Working in partnership with London TravelWatch

Transport User Voice – November 2018 – Case study

29 October 2018

So your mobile is dead… how valid is your digital railcard or ticket?

Mrs G holds a digital Railcard via an app on her phone. She purchased tickets at a station and boarded her train. When the ticket inspector asked to see her tickets and Railcard she found the battery on her phone had died. Mrs G asked the ticket inspector to charge her phone on the train but was denied the use of a power socket because that would be “stealing from the train company”. The inspector issued an Unpaid Fares Notice because Mrs G could not show her digital Railcard.

Mrs G appealed the fine with the inspector – Revenue Protection Support Services (RPSS) – but this was rejected. She was instructed to pay the Unpaid Fares Notice even though she successfully demonstrated she held a valid Railcard and ticket, so would be paying twice for one journey.

Transport Focus took this case to Southeastern – the train operating company Mrs G was travelling with – to understand why the appeal was not upheld. Southeastern explained that the Unpaid Fares Notice was issued correctly, but agreed that a degree of leniency should be given when evidence of a valid Railcard is supplied at a later date and by a ‘first time offender’.

Southeastern went on to say it discussed this case with RPSS and mutually agreed to cancel the Unpaid Fares Notice because, initially, the correct outcome was not reached. Southeastern also assured Transport Focus that RPSS will investigate the matter further and intends to offer further training and guidance to ensure this remains an isolated incident that is not repeated with other passengers in the future.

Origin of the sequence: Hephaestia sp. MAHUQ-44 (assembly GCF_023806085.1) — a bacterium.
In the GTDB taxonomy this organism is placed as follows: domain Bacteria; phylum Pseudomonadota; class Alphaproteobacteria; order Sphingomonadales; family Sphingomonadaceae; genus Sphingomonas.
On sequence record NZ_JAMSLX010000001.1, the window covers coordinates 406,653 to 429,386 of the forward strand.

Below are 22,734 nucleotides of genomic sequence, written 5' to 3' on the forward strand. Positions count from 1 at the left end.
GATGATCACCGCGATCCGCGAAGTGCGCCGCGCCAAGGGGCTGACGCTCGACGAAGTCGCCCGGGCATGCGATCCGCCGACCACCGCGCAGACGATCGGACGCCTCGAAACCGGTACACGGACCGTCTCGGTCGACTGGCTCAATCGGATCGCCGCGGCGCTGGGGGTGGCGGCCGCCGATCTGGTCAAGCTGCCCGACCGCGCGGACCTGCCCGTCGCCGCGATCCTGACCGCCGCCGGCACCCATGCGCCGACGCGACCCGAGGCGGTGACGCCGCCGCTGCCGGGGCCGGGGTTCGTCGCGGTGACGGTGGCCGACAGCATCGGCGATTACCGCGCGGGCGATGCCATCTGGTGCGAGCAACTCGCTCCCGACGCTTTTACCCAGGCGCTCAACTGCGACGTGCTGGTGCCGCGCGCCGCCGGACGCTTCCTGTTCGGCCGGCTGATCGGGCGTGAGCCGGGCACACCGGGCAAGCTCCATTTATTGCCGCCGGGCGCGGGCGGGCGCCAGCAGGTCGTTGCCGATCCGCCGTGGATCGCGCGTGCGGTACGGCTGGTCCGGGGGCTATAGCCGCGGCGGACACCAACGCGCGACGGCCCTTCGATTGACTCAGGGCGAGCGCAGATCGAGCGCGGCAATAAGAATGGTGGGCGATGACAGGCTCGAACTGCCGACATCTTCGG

When it comes to power sockets aboard its trains, Southeastern explained that it only offers these to passengers aboard the highspeed trains – not on the service Mrs G used. Southeastern accepted there are sockets near the train doors on the slower trains, but stressed these are industrial sockets with much higher wattage than conventional sockets (used by staff for cleaning and maintenance) and are not suitable for use by members of the public.

Regarding what the ticket inspector said to Mrs G, Southeastern asked Transport Focus to pass on its sincere apologies for this and confirmed that conductor managers have been tasked to brief their teams on this issue.

Mrs G was delighted with the outcome.

More information about current best practice regarding Digital Railcards is available on the Senior Railcards website.

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